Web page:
The Judicial of western nations appear prepared, and have implemented proactive measures in addressing this challenge posed by the COVID-19 pandemic. The Governors of several States in the United State of American for instance have either made directives tolling their Limitations laws for a specified period[12] or more flexible tolling depending on when the State’s governor lifts the state of emergency. Some States empower the Chief Judge to make such directives, while some left the authority to toll the statutes of limitations or to alter the court calendar to the discretion of the lower courts. For instance, in Massachusetts, all statutes of limitations are tolled from March 17, 2020 until May 3, 2020. In Kansas, the state legislature passed a bill that gave the chief justice of the Kansas Supreme Court the authority to extend or suspend any deadlines or time limitations established by statute, and the Chief Justice has timeously ordered “all statutes of limitations and statutory time standards or deadlines applying to the conduct or processing of judicial proceedings … suspended until further order.”[13]


Executive Directives on stay-at-home as a result of Covid-19 are not provided for under the various statutory and judicial authorities cited above as constituting a Public Holiday, neither can it be said that the draftsmen of the Public Holiday Act contemplated including such, otherwise an omnibus clause empowering the ‘Minister to declare any other day as a Public Holiday in the event such arises’ would have been included, but such was not. The provision is clear and unambiguous, and the Supreme Court in Mohammed Abacha Vs Federal Republic of Nigeria LER [2014] SC. 40/2006 held that;

                “In the interpretation of Statutes, the cardinal rule is that where the           provision of a Statute is clear and unambiguous, the duty of the Court is to   simply interpret the clear provision by giving the plain wordings their ordinary            interpretation without more.”

These same heads of the governmental arm charged with the primary responsibility of interpreting the Nigerian Statutes are well abreast of the fact that there are no extant laws on tolling of statutes of limitation, and have issued Practice Directions to include specific provisions excluding the lockdown period in the calculation of time under the various rules of courts.  For instance, Paragraph 5 of the High Court of the Federal Capital Territory, Abuja Practice Direction, 2020 issued on the 11th of May, 2020, provides;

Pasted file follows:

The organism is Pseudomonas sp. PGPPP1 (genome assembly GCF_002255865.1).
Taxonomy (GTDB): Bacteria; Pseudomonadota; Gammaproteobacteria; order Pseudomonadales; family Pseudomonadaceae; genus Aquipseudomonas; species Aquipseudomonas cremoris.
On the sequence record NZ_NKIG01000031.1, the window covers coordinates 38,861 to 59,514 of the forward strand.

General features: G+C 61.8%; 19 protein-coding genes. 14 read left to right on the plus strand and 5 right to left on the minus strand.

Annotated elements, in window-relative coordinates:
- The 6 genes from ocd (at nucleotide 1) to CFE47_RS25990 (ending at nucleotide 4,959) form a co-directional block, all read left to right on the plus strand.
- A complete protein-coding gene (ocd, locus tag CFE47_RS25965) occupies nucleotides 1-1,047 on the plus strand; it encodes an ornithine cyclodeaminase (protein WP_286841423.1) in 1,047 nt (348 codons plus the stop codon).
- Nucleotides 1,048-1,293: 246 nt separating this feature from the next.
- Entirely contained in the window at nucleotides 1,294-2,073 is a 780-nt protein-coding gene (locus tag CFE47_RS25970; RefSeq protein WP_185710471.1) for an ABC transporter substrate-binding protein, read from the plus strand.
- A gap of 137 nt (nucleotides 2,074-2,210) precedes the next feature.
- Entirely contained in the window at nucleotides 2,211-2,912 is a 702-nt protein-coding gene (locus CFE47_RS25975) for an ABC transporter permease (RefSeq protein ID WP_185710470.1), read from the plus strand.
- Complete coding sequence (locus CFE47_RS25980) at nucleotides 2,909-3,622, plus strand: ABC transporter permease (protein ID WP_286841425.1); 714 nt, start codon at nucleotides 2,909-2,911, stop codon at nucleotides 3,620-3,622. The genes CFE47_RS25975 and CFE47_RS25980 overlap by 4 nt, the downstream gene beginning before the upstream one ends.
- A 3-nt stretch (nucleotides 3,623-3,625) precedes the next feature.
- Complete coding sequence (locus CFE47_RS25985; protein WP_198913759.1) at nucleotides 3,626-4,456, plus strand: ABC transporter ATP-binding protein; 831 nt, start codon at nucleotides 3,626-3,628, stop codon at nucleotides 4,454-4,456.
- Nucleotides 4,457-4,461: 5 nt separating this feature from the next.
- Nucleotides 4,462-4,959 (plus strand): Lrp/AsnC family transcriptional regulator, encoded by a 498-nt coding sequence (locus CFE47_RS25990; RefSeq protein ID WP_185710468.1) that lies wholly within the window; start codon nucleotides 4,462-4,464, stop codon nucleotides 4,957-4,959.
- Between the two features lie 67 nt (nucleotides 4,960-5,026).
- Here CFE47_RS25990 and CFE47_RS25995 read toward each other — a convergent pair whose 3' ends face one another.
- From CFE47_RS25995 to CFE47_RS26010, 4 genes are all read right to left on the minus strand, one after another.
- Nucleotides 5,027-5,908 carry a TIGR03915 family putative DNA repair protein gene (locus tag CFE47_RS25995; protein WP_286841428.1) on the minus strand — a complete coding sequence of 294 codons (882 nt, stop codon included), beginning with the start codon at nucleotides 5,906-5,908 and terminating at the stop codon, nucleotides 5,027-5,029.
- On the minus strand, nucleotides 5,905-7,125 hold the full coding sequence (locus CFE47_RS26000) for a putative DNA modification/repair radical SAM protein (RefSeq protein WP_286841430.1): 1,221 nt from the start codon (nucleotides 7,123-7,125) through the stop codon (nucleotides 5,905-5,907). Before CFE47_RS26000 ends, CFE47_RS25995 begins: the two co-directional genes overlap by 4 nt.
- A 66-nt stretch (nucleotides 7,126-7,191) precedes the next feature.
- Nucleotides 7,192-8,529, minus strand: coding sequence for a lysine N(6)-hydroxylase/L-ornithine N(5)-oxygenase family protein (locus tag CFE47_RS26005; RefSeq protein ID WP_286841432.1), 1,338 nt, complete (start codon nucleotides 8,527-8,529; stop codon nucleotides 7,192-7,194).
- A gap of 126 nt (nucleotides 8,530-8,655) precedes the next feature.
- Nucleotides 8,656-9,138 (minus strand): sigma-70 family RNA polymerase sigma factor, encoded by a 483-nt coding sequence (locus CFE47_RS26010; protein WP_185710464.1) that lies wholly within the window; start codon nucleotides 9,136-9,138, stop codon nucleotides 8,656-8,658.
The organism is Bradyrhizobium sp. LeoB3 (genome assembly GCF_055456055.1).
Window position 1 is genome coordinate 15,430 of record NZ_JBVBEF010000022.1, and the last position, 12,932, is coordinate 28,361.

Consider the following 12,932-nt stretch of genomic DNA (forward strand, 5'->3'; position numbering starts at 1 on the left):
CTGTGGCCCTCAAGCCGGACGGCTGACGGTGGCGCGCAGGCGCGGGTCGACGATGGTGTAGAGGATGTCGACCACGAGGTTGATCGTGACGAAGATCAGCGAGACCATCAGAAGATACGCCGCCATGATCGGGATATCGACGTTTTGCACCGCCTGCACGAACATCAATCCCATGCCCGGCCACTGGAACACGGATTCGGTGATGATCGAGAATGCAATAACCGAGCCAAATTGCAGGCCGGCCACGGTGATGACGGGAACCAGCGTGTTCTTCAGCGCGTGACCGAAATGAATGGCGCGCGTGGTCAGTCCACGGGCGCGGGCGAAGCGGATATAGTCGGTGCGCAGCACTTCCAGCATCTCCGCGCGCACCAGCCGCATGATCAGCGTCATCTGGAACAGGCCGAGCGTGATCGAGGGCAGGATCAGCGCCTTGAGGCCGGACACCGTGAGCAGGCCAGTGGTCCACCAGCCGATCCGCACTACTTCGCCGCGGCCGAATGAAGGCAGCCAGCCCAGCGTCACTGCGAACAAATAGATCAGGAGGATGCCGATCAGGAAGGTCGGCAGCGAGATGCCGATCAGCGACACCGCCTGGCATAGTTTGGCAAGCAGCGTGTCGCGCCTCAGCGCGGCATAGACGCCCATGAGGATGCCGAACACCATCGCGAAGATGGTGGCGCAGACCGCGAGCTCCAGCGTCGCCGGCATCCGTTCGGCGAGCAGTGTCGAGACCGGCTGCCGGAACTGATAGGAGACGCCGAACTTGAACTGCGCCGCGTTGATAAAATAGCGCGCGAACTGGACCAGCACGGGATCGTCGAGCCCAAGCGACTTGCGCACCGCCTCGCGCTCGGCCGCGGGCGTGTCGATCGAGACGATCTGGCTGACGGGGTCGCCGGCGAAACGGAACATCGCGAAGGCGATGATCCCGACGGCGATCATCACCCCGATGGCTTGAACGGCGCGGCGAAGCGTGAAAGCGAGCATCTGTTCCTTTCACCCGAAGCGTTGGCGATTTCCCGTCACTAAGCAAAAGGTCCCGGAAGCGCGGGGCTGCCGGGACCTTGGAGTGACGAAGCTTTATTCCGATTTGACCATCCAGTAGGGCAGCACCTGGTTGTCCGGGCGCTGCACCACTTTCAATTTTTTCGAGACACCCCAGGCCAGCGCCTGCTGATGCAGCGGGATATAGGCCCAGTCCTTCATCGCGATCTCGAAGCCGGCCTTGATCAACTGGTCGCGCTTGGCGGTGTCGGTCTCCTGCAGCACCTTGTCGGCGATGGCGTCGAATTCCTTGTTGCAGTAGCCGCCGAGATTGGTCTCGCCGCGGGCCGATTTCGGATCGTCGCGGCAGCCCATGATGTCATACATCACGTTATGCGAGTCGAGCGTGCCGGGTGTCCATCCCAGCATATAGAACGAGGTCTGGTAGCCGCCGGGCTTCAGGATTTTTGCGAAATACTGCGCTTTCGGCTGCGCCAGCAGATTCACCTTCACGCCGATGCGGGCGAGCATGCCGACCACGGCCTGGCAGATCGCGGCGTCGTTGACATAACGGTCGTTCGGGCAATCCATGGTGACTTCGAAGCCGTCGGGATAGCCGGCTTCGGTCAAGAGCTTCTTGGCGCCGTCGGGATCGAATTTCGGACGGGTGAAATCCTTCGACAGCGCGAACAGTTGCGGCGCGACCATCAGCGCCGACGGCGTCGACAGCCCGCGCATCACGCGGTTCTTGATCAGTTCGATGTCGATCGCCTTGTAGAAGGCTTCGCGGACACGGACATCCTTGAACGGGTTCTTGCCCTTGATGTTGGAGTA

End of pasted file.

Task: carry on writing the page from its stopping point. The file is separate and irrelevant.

“The period beginning from Monday, 23rd March, 2020 to Monday 4th May,                2020 (six weeks), being the period for the sit-at-home/lockdown declared       by           the Federal Government of Nigeria by reason of the COVID-19 pandemic        shall be excluded for the purposes of COMPUTATION OF TIME for doing any        act under the Rules of Court.”[14]

It is my humble opinion that citing the combined provisions of Order 49 Rule 1& 2 of the High Court of the Federal Capital Territory, 2018, and the Schedule to the Public Holiday Act in order to deduct the lockdown period from being calculated as part of the time frame within which to institute, file, appeal, or otherwise execute judgment, would amount to a misdirection of facts and law.

[1] EHINMOSAN v. NNPC & ANOR (2019) LPELR-CA/B/401/2010

[2] Sections 8(1)(a) of the Limitation Law of Lagos State.

[3] Sections 12(1)(a) of the Limitation Law of Lagos State.

[4] JEMIBEWON V. KOSOKO & ORS (2010) LPELR CA/A/126M/2006


[6] Order 6 Rule 7

[7] Order 9 Rule 1(3)

[8] Order 10 Rule 2

[9] supra

[10] Similar provision under Order 48 Rule 1& 2 and Order XLVIII Rule 1 & 2 of High Court of Lagos State (Civil Procedure) Rules, 2019, and Federal High Court Civil Procedure Rules 2019 respectively.

[11] Schedule to the Public Holiday Act, CAP 378, LFN, 2004.

[12] hard end dates subject to future revision

[13] Jason Levine, Hilla Shimshoni, Kaelyn Yumul Wietelman, Alston & Bird April 16, 2020“Covid19ImpactsOnStatutesofLimitations”www.jdsupra.com/legalnews/covid-19-impacts-on-statutes-of-83756/https://iclg.com/briefing/11675-covid-19 coronavirus-russia-s-supreme-court-provides-clarification-on-the-impact-of-covid-19-related-measures-on-contract-performance-and-dispute-resolution

[14] Paragraph 5 of the High Court of Anambra State Practice Direction, 2020 issued on the 2th of May, 2020 contain the same provision.